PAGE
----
Nurse and fireman are 'Shark Tank' instant millionaires — why Daymond John bought their company on the spot for $3 million

Source: ABC

ABC's "Shark Tank" is known for boosting the businesses of founders who pitch their company on the show — such was the case for recent businesses like Locker Board and Bottlekeeper. But on Sunday night's episode, two entrepreneurs found themselves instantly rich, when Daymond John bought their company outright for $3 million.

Alyssa and Zach Brown from Connecticut walked into the Tank seeking $150,000 in exchange for 5 percent of their business, Moki Door Step. Zach, a firefighter and Alyssa, an emergency room nurse, always enjoyed outdoor activities, like kayaking. There was just one problem: When they'd transport their kayaks (or bikes or snowboards) on the roof of their car, 5-foot-tall Alyssa would struggle to reach the roof to help take the gear down.

It inspired the couple to create the Moki Door Step, essentially a small step that attaches to the u-shaped latch in your vehicle's open door so you can reach the roof. It currently sells for $44.95.

Source: ABC

The sharks were impressed by the ingenuity of the product and by Zach and Alyssa's 30-day Kickstarter campaign, which had $110,000 in sales. Still, Kevin O'Leary thought their $3 million valuation seemed a little rich.

Zach, though, explained they were in talks for a licensing agreement with a car roof rack company. The deal would span seven years for a minimum of $3 million, and it would be for Moki Door Steps sold in North America.

Zach also mentions that his uncle gets $1 for every Moki Door Step sold for the next 18 years, since he was the one to initially file the step's patent.

"Do you have an uncle like Kevin?" Daymond John says, poking fun at O'Leary's notorious ruthlessness when it comes to cutting deals.

O'Leary is out; he doesn't like the price of the step and fears knock-offs. Meanwhile, Robert Herjavec encourages Zach and Alyssa to just take the licensing, distribution deal — they would make good money off of it, after all. Zach points out, though, that since the terms of the deal are only for North America, they want to take the product global.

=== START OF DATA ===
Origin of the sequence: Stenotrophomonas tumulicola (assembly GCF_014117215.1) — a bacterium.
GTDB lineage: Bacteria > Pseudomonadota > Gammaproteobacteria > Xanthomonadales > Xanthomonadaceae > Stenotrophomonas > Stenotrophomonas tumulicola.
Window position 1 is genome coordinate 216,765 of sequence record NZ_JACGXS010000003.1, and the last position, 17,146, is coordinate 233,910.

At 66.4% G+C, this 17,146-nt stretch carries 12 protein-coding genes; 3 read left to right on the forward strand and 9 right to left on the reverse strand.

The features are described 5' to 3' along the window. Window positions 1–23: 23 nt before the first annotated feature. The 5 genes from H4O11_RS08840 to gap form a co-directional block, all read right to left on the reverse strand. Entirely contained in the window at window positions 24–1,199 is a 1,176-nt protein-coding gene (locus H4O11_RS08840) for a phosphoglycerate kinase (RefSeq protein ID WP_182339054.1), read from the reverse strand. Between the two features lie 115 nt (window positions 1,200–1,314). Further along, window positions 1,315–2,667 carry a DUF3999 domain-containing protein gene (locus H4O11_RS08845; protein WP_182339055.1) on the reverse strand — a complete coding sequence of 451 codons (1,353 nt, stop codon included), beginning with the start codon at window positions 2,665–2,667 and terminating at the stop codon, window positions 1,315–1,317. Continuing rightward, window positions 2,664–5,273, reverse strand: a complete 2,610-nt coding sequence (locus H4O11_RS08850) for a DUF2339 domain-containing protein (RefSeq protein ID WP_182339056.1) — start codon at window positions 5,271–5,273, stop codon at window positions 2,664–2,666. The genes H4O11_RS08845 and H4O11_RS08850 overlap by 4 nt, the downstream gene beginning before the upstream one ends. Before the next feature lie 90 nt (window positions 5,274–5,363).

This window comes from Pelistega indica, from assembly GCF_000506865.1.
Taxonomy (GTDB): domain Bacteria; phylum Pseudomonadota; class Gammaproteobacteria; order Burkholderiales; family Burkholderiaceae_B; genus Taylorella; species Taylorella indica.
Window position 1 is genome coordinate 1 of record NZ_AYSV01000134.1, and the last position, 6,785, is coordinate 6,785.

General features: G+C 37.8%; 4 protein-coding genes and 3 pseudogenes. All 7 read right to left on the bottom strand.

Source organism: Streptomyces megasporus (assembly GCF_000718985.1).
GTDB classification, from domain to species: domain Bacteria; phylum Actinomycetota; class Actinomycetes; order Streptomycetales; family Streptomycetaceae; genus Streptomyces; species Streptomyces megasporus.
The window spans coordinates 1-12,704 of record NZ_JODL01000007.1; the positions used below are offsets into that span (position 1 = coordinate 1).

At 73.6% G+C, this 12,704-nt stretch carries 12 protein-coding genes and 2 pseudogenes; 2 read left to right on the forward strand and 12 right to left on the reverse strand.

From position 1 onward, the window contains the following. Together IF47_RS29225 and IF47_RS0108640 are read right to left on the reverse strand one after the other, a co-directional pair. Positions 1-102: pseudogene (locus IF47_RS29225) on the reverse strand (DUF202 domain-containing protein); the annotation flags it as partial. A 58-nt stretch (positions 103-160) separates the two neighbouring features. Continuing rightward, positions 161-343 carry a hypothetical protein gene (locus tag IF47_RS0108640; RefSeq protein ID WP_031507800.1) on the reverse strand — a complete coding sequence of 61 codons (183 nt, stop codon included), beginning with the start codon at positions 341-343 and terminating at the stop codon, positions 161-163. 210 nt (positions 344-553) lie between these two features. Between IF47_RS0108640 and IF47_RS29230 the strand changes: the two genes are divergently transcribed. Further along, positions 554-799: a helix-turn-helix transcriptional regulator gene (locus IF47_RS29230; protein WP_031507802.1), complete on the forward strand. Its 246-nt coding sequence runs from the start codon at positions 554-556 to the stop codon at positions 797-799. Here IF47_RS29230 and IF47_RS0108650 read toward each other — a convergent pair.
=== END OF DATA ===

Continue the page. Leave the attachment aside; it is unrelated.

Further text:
Daymond John is interested and offers them a deal of $450,000 for a 20 percent stake. But they don't want to give up that much equity.

"For that amount of equity, I think we're better off just selling [the company] outright," Zach says. "If the offer was right, I would sell it."

Mark Cuban then asks how much they would be willing to sell the company for. Since they came into the tank with a $3 million valuation, Zach says that's what it would cost.

"We enjoy our jobs," Alyssa says, and Zach adds that she's pregnant with their second child.

"If you have that [licensing agreement] in place, I will offer you right now, $3 million for the entire company," John says.

The sharks look stunned, and Alyssa and Zach look floored, but accept the offer.

"We've enjoyed running the business, but we really enjoy our jobs and being with our family, so we can make money off of it and go back to our normal lives," Alyssa says.

Don't miss: 'Shark Tank': Hero 9/11 firefighter created a genius cooking product — after his death, his kids turned it into a business

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Disclosure: CNBC owns the exclusive off-network cable rights to "Shark Tank."

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